His genuine passion for the monastery and its history was contagious. He even shared a glass of muscatel with us in the banana patio.
Climb the Faro de Chipiona – Spain’s Tallest Lighthouse
Chipiona’s emblematic icon is the tallest lighthouse in Spain. It’s also the 3rd tallest lighthouse in Europe and the 5th in the world (though I should add that I’ve read much to contradict this). The main point to walk away with here is that this is an extremely old and large lighthouse.
To be fair, it doesn’t look all that tall as you stand at its base, but you can physically feel its magnitude as you start climbing up the 350 spiralling steps.
The panoramic views from the top are quite literally breathtaking, allowing you to see the scale of the town’s famous fishing corals (more on this below) and the sun-kissed coastline. I took at least 100 photos of it all, but somehow managed to delete them all. Argh, what I can say…
Wade Chipiona’s Historic Fishing Corals
Chipiona is a maritime town and its ancient tradition of coral fishing dates back to Roman times.
The famous ‘corrales’ are manmade walls of rock, or ‘corals’, that trap fish and crustaceans as the tide ebbs and flows.
A strict code of conduct ensures that fishing the ‘corrales de Chipiona’ remains sustainable and reserved for only a handful of registered fishermen, or ‘catchers’.
Our guide Andrés, equipped with a trident, a long rusty old sword and a bucket, showed us around the fishing pens and earned himself quite a catch.
Meeting Andrés was one of the highlights of my time in Chipiona.
I was fascinated by his somewhat bemused expression – it was if he couldn’t quite understand how something that was so ‘normal’ to him was so novel and ‘different’ to us.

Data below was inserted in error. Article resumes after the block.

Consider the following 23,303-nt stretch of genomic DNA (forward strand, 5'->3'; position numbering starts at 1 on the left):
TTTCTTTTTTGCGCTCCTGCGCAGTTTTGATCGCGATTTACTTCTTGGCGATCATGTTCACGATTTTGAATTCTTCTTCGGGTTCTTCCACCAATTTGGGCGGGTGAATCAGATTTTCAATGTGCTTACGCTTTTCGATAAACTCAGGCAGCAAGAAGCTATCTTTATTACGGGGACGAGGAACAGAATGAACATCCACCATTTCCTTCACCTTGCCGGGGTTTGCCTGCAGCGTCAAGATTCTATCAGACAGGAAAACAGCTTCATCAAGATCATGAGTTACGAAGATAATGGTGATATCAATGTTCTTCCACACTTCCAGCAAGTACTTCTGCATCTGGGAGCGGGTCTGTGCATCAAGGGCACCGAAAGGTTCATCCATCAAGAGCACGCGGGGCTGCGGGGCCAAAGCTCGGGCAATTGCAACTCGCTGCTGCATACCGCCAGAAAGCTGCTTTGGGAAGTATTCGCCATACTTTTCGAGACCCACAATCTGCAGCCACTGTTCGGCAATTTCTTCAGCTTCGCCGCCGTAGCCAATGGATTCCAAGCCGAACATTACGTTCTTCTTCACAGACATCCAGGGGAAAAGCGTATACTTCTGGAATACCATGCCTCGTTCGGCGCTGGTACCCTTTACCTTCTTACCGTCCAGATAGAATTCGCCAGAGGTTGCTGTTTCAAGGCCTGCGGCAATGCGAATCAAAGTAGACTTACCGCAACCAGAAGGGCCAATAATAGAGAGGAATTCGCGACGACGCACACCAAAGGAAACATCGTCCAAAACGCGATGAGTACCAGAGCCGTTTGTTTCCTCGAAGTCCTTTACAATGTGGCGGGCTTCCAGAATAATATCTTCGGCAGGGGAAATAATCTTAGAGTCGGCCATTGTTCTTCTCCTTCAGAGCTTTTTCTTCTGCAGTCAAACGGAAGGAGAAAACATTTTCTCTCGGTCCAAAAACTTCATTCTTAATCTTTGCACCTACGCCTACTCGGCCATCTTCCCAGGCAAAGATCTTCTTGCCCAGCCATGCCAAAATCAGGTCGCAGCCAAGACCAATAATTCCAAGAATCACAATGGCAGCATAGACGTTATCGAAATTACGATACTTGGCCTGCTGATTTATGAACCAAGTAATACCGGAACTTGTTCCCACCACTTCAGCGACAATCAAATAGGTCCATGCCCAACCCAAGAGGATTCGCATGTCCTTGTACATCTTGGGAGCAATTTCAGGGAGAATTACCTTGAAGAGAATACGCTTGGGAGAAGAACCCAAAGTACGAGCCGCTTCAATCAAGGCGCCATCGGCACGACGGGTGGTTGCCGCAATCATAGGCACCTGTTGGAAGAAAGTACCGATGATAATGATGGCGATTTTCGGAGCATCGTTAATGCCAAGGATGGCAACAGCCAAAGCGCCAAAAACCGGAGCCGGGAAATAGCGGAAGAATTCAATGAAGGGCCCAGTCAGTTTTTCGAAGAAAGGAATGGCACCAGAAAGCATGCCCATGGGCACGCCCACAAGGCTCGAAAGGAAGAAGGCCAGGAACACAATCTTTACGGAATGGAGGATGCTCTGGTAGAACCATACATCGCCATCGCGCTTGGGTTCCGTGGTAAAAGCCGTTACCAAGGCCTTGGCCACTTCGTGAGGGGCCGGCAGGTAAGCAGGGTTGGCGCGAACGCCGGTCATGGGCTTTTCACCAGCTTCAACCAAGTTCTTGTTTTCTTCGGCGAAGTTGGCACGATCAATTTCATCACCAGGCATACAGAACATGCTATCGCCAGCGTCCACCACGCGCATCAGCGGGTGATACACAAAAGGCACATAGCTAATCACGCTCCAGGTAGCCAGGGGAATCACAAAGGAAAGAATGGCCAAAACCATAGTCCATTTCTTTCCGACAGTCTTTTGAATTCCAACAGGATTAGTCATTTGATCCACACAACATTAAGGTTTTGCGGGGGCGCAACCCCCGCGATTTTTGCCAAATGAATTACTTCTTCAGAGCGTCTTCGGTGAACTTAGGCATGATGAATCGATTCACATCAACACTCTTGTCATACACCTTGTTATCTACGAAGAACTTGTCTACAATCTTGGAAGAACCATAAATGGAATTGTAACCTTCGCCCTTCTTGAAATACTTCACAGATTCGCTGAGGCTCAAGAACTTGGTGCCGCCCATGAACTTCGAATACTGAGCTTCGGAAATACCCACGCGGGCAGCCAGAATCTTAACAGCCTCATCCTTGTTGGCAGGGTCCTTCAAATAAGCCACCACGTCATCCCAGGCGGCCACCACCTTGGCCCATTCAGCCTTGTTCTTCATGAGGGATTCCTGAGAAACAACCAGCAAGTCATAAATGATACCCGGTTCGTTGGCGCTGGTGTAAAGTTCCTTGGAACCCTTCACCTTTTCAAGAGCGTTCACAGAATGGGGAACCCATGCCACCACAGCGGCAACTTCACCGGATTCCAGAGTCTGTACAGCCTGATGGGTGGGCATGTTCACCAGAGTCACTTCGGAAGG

A true insight into a different world, to a time when fishing didn’t require raping the seas.
Speak to the Chipiona tourist office to arrange your experience – Calle Castillo, 5, 11550 Chipiona / 956 92 90 65 / firstname.lastname@example.org or email@example.com.
Sip the Sweet Stuff at the Muscatel Museum
Muscatel, or muscat, is a sweet wine made from the muscat grape. You’ll find it all over Andalusia, but Chipiona’s is among the very best.
It seemed to me that any time of day was a good time to drink muscatel in Chipiona. Whether it was morning, lunch or dinner, pre-meal or post-meal, there was always a glass in my hand to say ‘salud!’ with.
It seemed to me that any time of day was a good time to drink muscatel in Chipiona.
Again, every bar or restaurant will stock it, but for a truly insightful introduction I suggest visiting Chipiona’s Museo del Moscatel.
Here we learned about the wine’s history and how it’s made, and of course had more than a few tasters along the way.
Cruise Chipiona’s Beach Boardwalk on Your Bike
The Paseo Costa de la Luz (‘passageway of the coast of light’) is a sandy, palm-fringed beach boardwalk that hugs the entirety of Chipiona’s coastline and pristine beaches.
It reminded of Pacific Beach in San Diego with its beautiful waterfront hotels, bars and restaurants. Not to mention the beautiful people enjoying sun, sea and siestas.
Frankly, if this was the only thing you did every day of your holidays, I’m sure you’d have an incredible time.
Stop for drinks and tapas, and claim a space on the beach to call your own.
Go Stand Up Paddle Boarding in Chipiona’s Warm Waters
If, like me, you find it difficult to sit still for too long at the beach, I highly suggest trying your hand at paddle boarding.
Visit the friendly instructors at the Venturi Center (see if you recognise anyone from the photos) for lessons and/or gear hire – they also offer surf, sailing and kitesurfing lessons.
Discover the Fascinating Chameleon Centre
I for one was extremely surprised to discover that Chipiona is home to indigenous chameleons. Apparently they live among the sand dunes, though you’d be incredibly lucky to spot one in the wild.
Nuzzled away among the dunes, however, is the fascinating Chameleon Nature Interpretive Centre. This beautiful space is dedicated to the preservation of the local species, complete with a thatched-roof that rustles away with scurrying lizards and singing birds.
Find Some Perspective at the Castle of Chipiona
Overlooking the fishing corrals, in the heart of the old town, this historic castle houses a cultural centre that tells the story of the role that Chipiona played during the discovery of America.